Press enter after choosing selection

The City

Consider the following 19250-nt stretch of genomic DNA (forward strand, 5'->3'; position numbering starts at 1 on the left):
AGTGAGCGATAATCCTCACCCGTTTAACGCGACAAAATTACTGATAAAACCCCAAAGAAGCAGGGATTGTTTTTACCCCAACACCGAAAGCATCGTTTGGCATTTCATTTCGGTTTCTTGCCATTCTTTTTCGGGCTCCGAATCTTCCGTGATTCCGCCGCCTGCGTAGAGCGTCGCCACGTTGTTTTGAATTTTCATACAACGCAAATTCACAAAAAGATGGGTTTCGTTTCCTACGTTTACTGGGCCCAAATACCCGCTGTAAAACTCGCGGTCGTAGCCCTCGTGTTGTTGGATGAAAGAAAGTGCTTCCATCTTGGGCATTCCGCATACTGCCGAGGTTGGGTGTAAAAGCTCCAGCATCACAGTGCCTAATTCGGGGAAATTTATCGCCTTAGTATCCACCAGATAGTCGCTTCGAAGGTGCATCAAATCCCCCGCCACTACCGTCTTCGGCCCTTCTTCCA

The City image
Parent Issue
Public Domain
OCR Text